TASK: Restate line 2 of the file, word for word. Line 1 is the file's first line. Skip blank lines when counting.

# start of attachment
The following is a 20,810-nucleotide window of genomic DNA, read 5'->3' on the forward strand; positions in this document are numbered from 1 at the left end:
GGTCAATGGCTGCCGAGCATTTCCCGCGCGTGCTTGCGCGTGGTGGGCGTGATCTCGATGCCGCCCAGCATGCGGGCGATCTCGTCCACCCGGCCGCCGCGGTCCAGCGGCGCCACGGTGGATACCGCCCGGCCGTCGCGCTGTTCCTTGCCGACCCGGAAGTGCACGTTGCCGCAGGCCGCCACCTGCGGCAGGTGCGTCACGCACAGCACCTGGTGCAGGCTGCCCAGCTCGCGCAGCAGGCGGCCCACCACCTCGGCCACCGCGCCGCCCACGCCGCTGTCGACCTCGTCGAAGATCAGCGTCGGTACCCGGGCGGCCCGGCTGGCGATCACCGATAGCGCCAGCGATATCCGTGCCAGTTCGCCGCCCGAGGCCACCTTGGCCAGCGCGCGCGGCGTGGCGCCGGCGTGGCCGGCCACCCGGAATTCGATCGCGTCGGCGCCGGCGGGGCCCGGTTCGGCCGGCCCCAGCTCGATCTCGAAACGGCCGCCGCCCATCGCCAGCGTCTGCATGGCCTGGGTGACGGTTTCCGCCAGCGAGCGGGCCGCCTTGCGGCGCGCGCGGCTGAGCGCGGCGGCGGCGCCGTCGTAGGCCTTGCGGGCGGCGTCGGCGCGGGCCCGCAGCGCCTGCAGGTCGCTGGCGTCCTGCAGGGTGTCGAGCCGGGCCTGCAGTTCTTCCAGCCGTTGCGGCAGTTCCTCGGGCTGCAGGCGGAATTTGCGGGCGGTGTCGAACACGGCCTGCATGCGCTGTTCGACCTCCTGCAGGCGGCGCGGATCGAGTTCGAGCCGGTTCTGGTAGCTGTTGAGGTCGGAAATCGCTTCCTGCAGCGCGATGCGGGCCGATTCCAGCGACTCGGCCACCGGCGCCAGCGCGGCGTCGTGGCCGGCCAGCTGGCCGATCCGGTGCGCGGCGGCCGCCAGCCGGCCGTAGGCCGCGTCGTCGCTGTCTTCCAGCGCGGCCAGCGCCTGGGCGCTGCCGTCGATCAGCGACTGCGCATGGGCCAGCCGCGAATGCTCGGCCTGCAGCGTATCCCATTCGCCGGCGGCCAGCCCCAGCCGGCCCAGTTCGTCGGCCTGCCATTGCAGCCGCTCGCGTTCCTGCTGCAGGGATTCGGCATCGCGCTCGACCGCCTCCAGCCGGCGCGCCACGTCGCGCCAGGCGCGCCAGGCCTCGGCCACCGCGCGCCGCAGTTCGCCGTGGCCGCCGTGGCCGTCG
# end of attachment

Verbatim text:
GGTCAATGGCTGCCGAGCATTTCCCGCGCGTGCTTGCGCGTGGTGGGCGTGATCTCGATGCCGCCCAGCATGCGGGCGATCTCGTCCACCCGGCCGCCGCGGTCCAGCGGCGCCACGGTGGATACCGCCCGGCCGTCGCGCTGTTCCTTGCCGACCCGGAAGTGCACGTTGCCGCAGGCCGCCACCTGCGGCAGGTGCGTCACGCACAGCACCTGGTGCAGGCTGCCCAGCTCGCGCAGCAGGCGGCCCACCACCTCGGCCACCGCGCCGCCCACGCCGCTGTCGACCTCGTCGAAGATCAGCGTCGGTACCCGGGCGGCCCGGCTGGCGATCACCGATAGCGCCAGCGATATCCGTGCCAGTTCGCCGCCCGAGGCCACCTTGGCCAGCGCGCGCGGCGTGGCGCCGGCGTGGCCGGCCACCCGGAATTCGATCGCGTCGGCGCCGGCGGGGCCCGGTTCGGCCGGCCCCAGCTCGATCTCGAAACGGCCGCCGCCCATCGCCAGCGTCTGCATGGCCTGGGTGACGGTTTCCGCCAGCGAGCGGGCCGCCTTGCGGCGCGCGCGGCTGAGCGCGGCGGCGGCGCCGTCGTAGGCCTTGCGGGCGGCGTCGGCGCGGGCCCGCAGCGCCTGCAGGTCGCTGGCGTCCTGCAGGGTGTCGAGCCGGGCCTGCAGTTCTTCCAGCCGTTGCGGCAGTTCCTCGGGCTGCAGGCGGAATTTGCGGGCGGTGTCGAACACGGCCTGCATGCGCTGTTCGACCTCCTGCAGGCGGCGCGGATCGAGTTCGAGCCGGTTCTGGTAGCTGTTGAGGTCGGAAATCGCTTCCTGCAGCGCGATGCGGGCCGATTCCAGCGACTCGGCCACCGGCGCCAGCGCGGCGTCGTGGCCGGCCAGCTGGCCGATCCGGTGCGCGGCGGCCGCCAGCCGGCCGTAGGCCGCGTCGTCGCTGTCTTCCAGCGCGGCCAGCGCCTGGGCGCTGCCGTCGATCAGCGACTGCGCATGGGCCAGCCGCGAATGCTCGGCCTGCAGCGTATCCCATTCGCCGGCGGCCAGCCCCAGCCGGCCCAGTTCGTCGGCCTGCCATTGCAGCCGCTCGCGTTCCTGCTGCAGGGATTCGGCATCGCGCTCGACCGCCTCCAGCCGGCGCGCCACGTCGCGCCAGGCGCGCCAGGCCTCGGCCACCGCGCGCCGCAGTTCGCCGTGGCCGCCGTGGCCGTCG